Memo To: Website browsers, fans, clients
From: Jude Wanniski
Re: "The Optimum Gold Price"
Those of you who do not read the WSJournal on a regular basis may not have seen my op-ed essay in the Wednesday, January 7 edition, so we run it as part of today's Memo on the Margin. Students of our website's Supply-Side University will recognize the arguments about "The Optimum Gold Price," but still find it useful to see how the material we are teaching comes into play in presenting economic analysis for an elite, mass audience. Perhaps one million of the Journal's several million daily readers read the lead op-ed, partly encouraged by the lead "Review&Outlook" editorial, which commented on Fed Chairman Alan Greenspan's recent discussion about "deflation," and mentioned my op-ed as being a "lucid" case for a gold-based monetary system. We have filed the essay in our archive, where you can access it at any time. Following, though, is a letter sent by Jack Kemp to Alan Greenspan on Tuesday of this week, urging the Fed chairman to act upon his concerns of deflation.
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January 6, 1997
Honorable Alan Greenspan Chairman, Board of Governors
Federal Reserve System
20th and C Street
Washington, DC 20551
Dear Mr. Chairman:
I just finished reading your January 3 speech to the American Economic Association. Bravo. What a fitting place for you to bury the tired old idea of a Phillip's-curve trade off between inflation and unemployment. What an apt time to remind the economics profession that we have achieved price stability with robust growth and that the real threat today is that the Fed might inadvertently keep monetary policy too restrictive and thereby create a serious monetary deflation. As you know, I have been concerned that monetary policy has been too restrictive since the Fed raised interest rates back in the spring. Now, with the price of gold collapsing to under $290 an ounce, other commodity prices falling, and the yield curve flat, I fear deflationary pressures already may be undermining the economic expansion.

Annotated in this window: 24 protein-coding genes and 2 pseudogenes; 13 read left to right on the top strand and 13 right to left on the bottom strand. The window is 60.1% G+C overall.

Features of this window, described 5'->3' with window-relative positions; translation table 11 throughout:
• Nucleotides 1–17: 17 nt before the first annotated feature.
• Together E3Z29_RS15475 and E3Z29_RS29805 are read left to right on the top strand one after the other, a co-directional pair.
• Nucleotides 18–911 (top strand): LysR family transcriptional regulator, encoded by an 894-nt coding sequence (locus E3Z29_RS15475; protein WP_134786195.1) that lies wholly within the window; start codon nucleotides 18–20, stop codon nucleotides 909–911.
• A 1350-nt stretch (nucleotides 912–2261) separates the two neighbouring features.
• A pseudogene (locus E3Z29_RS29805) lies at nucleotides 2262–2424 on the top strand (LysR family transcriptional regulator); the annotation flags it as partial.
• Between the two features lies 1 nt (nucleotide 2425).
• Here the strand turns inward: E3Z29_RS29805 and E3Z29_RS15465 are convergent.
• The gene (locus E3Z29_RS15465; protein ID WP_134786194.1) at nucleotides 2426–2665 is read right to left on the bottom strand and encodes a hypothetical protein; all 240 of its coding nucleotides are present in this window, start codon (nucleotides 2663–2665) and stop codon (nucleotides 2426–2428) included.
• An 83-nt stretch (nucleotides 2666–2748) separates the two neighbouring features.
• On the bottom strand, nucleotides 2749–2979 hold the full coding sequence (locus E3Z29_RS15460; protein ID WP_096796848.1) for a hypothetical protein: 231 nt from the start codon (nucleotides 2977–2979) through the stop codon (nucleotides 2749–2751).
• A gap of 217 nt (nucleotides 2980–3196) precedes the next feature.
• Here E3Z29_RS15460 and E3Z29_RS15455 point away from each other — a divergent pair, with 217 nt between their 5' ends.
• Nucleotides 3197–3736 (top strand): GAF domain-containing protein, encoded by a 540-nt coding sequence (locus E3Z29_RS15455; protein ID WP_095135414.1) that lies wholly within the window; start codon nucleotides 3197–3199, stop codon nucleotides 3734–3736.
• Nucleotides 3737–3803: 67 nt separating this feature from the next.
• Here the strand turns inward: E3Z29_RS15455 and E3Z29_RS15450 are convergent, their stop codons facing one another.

I was greatly relieved, therefore, to see you remind the assembled economists of the serious harm a persistent deflation does to an economy. This recognition not only is important to maintaining the economic expansion here in the United States, but it is also vital for Japanese policy makers to understand. For in my opinion, Japan's continuing deflation not only prevents the Japanese economy from recovering, but it also poses an enormous threat to all of the Asian economies.
You also pointed out how small the margin for error is in measuring a decline in the general price level once price stability is achieved. You went on to raise the troubling reality that our measurement techniques have become increasingly obsolete. As I was reading this section of your speech, I was sure you would conclude that technological change and increasingly efficient markets inevitably will outpace the ability of technocrats to measure changes in the price level. I was eagerly anticipating the conclusion I have heard you articulate so many times in the past that the best monetary policy, therefore, requires a system anchored to gold or at least to a price rule in which gold plays a predominant role.
You can imagine my disappointment when you ended the speech by merely expressing the hope that our statistical agencies would not m lose the race against technology and that statisticians and economists would be able to solve the increasingly complex conceptual and empirical issues involved with accurately measuring price changes. This hope, I fear, is wishful thinking. As you know, the problem goes well beyond mere measurement deficiencies; it is systemic and indigenous to a fiat money system with no anchor.
You have performed yeoman effort at the Fed in bringing us to price stability. But now the hard part begins — maintaining price stability without tipping into a deflation. In my judgment, we cannot rest our hopes for continued price stability on the ability of technocrats to measure price changes. Yet I recognize, as you have observed so frequently in the past, that the political obstacles to re-establishing hard money are daunting. But, Mr. Chairman, who better than you to lead the effort? I urge you, therefore, to speak out for the systemic changes that are required. I pledge my active support and assistance in such an endeavor. As Ronald Reagan admonished us, "If not now when? If not us, who?"
Very best regards,